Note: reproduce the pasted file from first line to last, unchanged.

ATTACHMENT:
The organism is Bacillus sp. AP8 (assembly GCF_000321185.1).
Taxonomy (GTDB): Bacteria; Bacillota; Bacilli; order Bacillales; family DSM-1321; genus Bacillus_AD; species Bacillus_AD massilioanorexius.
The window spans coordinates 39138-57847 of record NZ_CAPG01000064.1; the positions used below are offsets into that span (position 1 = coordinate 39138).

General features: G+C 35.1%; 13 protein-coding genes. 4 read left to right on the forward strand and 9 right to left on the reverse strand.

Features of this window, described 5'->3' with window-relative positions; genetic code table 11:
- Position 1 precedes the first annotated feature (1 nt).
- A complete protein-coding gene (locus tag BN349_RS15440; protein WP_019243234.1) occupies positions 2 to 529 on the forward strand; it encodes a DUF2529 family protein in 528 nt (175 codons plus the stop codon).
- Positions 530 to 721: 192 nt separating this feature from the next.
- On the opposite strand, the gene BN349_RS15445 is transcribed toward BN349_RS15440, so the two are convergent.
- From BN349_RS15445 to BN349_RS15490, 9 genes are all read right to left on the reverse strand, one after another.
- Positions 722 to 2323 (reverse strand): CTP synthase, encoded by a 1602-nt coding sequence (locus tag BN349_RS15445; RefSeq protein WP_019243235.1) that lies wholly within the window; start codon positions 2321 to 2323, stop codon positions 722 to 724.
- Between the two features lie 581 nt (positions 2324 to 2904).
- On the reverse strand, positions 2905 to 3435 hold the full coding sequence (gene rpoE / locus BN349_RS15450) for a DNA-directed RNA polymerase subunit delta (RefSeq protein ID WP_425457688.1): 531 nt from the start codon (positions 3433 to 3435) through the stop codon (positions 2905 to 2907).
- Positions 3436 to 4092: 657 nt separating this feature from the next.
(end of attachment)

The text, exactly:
The organism is Bacillus sp. AP8 (assembly GCF_000321185.1).
Taxonomy (GTDB): Bacteria; Bacillota; Bacilli; order Bacillales; family DSM-1321; genus Bacillus_AD; species Bacillus_AD massilioanorexius.
The window spans coordinates 39138-57847 of record NZ_CAPG01000064.1; the positions used below are offsets into that span (position 1 = coordinate 39138).

General features: G+C 35.1%; 13 protein-coding genes. 4 read left to right on the forward strand and 9 right to left on the reverse strand.

Features of this window, described 5'->3' with window-relative positions; genetic code table 11:
- Position 1 precedes the first annotated feature (1 nt).
- A complete protein-coding gene (locus tag BN349_RS15440; protein WP_019243234.1) occupies positions 2 to 529 on the forward strand; it encodes a DUF2529 family protein in 528 nt (175 codons plus the stop codon).
- Positions 530 to 721: 192 nt separating this feature from the next.
- On the opposite strand, the gene BN349_RS15445 is transcribed toward BN349_RS15440, so the two are convergent.
- From BN349_RS15445 to BN349_RS15490, 9 genes are all read right to left on the reverse strand, one after another.
- Positions 722 to 2323 (reverse strand): CTP synthase, encoded by a 1602-nt coding sequence (locus tag BN349_RS15445; RefSeq protein WP_019243235.1) that lies wholly within the window; start codon positions 2321 to 2323, stop codon positions 722 to 724.
- Between the two features lie 581 nt (positions 2324 to 2904).
- On the reverse strand, positions 2905 to 3435 hold the full coding sequence (gene rpoE / locus BN349_RS15450) for a DNA-directed RNA polymerase subunit delta (RefSeq protein ID WP_425457688.1): 531 nt from the start codon (positions 3433 to 3435) through the stop codon (positions 2905 to 2907).
- Positions 3436 to 4092: 657 nt separating this feature from the next.